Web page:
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Tuesday, January 31, 2023

Wearing a Gator Party T-shirt and khaki shorts, Ryan Moseley sat calmly on his couch with about a week left in his Reitz Union office.

During his year-long tenure, the UF Student Body president has hit all but one of the 22 promises on his platform. The one that got away? Minus grades.

While Moseley advocated that minus grades would be bad for UF, they were approved by UF's Faculty Senate and will be a part of the grading system starting Spring 2009.

But he said he feels good about what he has done during his term and about completing other projects not included in his original platform, which focused on "tangible benefits."

A completed goal some students are making use of this week is extended library hours during final exams.

Moseley said it has been one of the most successful programs, which debuted in the fall and expanded to two libraries this semester. It is expected to continue as long as students keep poring over books at libraries until 4 a.m.

Moseley's administration also wanted to rid some worry from students about which apartment complex to sign a lease with. About half of the apartment complexes that attended the fall SG-sponsored Housing Fair will bear the SG seal of approval, which he said will assure students that those companies have fair leasing practices.

"Students will be more comfortable," Moseley said. "It's a big benefit."

Along with trying to makes students' lives easier and promoting sustainability, Moseley's administration set up a UF book market Web site.

Students can use their GatorLink login to buy and sell textbooks using a classifieds feature and to sign up to be e-mailed when they've been outbid.

Moseley, who also serves on the Board of Trustees, UF's highest governing body, said one of his most gratifying accomplishments was the investigation of professors who benefit financially from CD course packs, a project he has been working on since before he was president.

Moseley's suggested changes to UF's current policy would lend a break to students in classes requiring a costly CD or course pack. The changes would require the board's approval before going into effect.

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The change could require a professor to provide a borrowed copy of a book to a student who said he or she couldn't afford one and provide basic class materials, including a syllabus, in a regular format for all students.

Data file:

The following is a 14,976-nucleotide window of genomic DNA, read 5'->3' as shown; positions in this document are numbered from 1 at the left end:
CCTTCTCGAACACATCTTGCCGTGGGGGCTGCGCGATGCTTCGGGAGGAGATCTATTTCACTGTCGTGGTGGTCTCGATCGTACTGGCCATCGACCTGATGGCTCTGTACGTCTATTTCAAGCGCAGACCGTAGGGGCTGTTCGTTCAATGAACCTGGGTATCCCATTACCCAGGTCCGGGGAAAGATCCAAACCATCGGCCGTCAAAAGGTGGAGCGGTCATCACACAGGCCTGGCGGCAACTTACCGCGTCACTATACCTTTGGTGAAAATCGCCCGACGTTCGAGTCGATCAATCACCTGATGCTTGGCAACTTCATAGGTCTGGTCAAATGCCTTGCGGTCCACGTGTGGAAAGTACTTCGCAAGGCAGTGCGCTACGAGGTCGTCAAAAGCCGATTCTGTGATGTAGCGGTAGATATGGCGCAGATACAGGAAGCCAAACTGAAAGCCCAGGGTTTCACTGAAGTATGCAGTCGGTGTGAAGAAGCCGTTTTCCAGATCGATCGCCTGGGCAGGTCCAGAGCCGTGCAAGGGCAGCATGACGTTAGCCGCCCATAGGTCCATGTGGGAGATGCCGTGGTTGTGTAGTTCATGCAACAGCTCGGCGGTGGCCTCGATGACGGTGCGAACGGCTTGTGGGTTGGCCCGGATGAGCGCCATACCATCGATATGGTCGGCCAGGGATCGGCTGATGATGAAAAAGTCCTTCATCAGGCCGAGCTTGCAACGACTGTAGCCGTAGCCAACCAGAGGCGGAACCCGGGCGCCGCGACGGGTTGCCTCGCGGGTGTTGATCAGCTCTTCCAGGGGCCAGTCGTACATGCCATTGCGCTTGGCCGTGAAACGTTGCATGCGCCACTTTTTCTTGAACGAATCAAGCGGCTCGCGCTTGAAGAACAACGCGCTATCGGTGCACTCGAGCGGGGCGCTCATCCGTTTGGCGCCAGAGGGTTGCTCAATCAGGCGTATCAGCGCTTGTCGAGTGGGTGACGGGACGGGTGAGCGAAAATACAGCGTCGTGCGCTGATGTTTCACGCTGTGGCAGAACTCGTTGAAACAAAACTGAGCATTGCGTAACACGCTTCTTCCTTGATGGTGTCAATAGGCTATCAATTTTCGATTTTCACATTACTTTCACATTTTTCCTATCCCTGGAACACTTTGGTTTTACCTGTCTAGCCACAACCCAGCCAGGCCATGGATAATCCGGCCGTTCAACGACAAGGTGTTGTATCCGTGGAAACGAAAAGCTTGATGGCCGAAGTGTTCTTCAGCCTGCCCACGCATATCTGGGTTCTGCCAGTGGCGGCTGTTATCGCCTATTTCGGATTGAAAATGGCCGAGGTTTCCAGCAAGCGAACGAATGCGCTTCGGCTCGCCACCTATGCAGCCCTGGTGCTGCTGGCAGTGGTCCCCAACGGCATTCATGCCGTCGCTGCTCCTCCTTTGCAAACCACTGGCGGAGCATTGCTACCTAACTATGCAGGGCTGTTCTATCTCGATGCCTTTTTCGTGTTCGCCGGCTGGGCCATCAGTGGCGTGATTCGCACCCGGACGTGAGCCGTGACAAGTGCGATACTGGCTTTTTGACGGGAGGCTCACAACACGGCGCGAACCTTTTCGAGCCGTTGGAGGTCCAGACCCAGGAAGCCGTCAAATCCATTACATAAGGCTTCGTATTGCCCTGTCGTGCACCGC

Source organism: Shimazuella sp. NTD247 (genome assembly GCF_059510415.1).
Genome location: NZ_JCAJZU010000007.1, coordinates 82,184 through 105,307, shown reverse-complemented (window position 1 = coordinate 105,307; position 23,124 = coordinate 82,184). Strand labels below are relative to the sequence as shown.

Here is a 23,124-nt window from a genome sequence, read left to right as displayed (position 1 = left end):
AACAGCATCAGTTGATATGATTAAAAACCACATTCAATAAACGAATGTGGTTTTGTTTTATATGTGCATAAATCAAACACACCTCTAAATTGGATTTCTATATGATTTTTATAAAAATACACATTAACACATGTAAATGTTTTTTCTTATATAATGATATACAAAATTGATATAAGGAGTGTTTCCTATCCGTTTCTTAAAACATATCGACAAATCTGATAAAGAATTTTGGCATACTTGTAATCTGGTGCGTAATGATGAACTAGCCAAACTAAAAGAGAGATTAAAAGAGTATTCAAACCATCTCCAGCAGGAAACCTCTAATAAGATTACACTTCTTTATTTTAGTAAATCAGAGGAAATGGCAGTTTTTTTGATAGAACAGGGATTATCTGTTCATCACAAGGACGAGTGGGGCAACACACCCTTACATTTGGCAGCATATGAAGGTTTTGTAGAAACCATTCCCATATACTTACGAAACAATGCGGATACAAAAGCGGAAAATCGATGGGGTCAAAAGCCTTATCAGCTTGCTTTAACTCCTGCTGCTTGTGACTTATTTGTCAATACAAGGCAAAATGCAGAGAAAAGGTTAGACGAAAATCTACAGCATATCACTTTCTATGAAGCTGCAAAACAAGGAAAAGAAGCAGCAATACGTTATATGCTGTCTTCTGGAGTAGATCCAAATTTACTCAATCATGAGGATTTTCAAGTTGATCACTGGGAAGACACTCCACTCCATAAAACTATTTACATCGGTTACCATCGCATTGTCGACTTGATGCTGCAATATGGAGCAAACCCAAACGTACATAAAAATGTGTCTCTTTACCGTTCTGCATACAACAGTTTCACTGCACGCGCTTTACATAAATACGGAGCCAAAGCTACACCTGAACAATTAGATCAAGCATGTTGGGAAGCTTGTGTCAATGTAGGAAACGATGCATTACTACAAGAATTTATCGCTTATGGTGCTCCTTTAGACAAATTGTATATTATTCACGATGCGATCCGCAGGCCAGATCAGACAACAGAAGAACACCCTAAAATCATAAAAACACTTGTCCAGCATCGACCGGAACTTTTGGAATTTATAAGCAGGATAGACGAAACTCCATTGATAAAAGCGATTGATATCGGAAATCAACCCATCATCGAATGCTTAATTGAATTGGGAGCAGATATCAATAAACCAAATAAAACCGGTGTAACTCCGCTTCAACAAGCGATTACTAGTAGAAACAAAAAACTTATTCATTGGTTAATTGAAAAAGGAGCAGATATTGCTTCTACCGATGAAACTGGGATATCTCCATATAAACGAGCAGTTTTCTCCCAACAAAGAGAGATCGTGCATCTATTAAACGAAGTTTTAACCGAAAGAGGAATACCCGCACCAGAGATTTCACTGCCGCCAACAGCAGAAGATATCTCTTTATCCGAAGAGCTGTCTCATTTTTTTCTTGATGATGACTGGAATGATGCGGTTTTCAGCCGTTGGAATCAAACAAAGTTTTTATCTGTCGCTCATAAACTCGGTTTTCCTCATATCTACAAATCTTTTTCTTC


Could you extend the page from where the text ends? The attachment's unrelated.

To save money, he said a more permanent band shell on Flavet Field with a 50-year guarantee would soon be built. Moseley said it's a long-term investment meant to save the $100,000 fee to build a temporary venue every time there is an event on the field needing a stage.

In December, Moseley was halfway through his term and his goals, including reviving Chomp the Vote, an SG program designed to increase student turnout at all elections.

More than 2,100 students were registered to vote through the program this year, and about 20,000 voting registration forms were made available at local apartment complexes and on-campus residences.

Last year, less than 100 students were registered to vote with the program.

Another major project was installing a Global Positioning System, or GPS, on Regional Transit System buses. Moseley said all 50 or 60 buses are already equipped with the system, and the Web site where students can track a bus's route in real time will be up by the first week of May.

"One of the big complaints with SG in general is that we're not reaching out to students," Moseley said.

But he said his platform has. Still, Moseley's completion of nearly all of his goals wasn't enough for some of his critics.

Tommy Jardon, a UF law student who ran for Student Body president with the Orange and Blue Party this semester, said installing GPS on buses is a "gimmicky" initiative and a waste of money.

"They only consider it a job well done if they've spent a lot of students' money," Jardon said. "For all I know, some of those 22 goals could've been done better or shouldn't have been done at all."

He said Moseley's administration could've done many more practical projects including replacing UF's WebMail system with Google's Gmail.

As for Kevin Reilly, Student Body President elect and former Student Senate president, Jardon said he looks forward to holding the candidate he ran against accountable for his platform promises.

Reilly was sworn in on Thursday and will take office on May 1.

Reilly could not be reached for comment.

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